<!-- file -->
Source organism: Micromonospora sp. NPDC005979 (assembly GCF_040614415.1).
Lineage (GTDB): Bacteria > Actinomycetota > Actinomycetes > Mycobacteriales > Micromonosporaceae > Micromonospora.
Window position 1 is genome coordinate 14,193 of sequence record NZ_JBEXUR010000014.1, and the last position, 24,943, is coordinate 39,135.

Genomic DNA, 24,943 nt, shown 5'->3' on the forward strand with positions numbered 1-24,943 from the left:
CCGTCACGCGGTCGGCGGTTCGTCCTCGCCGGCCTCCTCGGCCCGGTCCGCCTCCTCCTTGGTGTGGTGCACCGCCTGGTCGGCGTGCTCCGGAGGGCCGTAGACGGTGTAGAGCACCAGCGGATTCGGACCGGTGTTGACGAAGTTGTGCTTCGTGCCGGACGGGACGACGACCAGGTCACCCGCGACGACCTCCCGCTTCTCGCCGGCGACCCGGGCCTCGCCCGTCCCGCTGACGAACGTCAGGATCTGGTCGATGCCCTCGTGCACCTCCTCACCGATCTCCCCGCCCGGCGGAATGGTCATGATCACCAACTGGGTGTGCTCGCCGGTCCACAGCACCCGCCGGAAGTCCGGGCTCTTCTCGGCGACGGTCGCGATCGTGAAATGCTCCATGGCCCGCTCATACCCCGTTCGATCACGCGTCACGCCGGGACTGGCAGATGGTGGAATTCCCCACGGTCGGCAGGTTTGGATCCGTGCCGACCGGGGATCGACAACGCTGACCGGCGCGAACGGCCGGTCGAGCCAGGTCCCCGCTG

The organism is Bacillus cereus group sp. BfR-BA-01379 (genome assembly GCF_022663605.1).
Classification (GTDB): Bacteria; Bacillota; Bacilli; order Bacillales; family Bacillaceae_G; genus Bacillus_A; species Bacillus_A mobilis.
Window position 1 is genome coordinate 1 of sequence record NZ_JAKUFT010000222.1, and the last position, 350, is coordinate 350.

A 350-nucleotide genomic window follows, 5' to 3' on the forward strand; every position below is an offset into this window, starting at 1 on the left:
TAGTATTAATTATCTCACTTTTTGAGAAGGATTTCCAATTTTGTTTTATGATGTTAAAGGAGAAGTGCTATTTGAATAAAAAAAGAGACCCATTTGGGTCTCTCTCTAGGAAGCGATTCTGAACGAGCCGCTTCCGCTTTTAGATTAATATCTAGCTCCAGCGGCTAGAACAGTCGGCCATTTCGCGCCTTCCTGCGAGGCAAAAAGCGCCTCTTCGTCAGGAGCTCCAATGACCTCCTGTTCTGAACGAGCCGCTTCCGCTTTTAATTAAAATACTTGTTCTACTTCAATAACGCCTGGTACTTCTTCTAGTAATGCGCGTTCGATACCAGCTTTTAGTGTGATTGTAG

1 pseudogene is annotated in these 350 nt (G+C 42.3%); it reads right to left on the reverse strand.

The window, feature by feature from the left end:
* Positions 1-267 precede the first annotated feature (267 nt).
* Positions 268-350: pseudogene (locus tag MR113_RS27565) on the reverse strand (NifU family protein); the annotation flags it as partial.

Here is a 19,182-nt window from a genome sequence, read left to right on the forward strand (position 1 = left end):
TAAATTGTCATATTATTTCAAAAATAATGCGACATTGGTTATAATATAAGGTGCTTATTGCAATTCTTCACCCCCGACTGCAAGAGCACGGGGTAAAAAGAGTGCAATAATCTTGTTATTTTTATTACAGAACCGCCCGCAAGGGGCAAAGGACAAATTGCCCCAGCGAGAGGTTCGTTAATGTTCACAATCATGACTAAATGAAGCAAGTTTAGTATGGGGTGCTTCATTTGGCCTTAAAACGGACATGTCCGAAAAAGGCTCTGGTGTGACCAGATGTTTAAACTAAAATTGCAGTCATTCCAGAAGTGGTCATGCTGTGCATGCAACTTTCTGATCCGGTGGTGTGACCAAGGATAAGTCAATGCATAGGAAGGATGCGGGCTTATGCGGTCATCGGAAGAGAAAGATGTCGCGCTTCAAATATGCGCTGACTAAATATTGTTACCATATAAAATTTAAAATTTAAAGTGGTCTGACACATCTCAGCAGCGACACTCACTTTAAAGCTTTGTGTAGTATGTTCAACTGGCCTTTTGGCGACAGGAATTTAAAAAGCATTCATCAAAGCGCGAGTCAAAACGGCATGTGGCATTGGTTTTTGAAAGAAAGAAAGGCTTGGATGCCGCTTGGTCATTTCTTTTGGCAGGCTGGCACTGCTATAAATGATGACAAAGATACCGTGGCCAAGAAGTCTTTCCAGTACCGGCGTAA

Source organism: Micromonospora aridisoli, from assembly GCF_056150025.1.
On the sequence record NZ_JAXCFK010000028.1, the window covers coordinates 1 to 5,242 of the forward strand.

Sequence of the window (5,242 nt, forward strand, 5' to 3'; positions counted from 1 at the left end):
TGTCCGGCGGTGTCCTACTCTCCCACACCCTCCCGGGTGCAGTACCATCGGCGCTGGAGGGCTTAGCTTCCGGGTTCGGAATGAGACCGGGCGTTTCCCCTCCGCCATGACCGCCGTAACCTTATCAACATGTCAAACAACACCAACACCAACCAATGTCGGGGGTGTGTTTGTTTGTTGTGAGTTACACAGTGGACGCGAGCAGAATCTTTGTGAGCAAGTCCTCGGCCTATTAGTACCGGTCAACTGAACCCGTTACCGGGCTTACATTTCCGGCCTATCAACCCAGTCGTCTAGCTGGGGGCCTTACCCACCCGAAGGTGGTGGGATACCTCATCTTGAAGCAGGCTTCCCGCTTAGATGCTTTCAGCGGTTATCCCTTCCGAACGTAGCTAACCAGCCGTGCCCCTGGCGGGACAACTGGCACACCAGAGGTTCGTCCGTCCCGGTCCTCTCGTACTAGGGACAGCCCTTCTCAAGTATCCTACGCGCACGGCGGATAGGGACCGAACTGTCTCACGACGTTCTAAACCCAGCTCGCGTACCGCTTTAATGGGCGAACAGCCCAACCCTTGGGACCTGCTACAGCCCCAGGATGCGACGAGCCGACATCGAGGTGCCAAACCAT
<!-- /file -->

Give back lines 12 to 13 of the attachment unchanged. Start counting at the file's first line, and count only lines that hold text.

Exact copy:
The window, feature by feature from the left end:
* Positions 1-267 precede the first annotated feature (267 nt).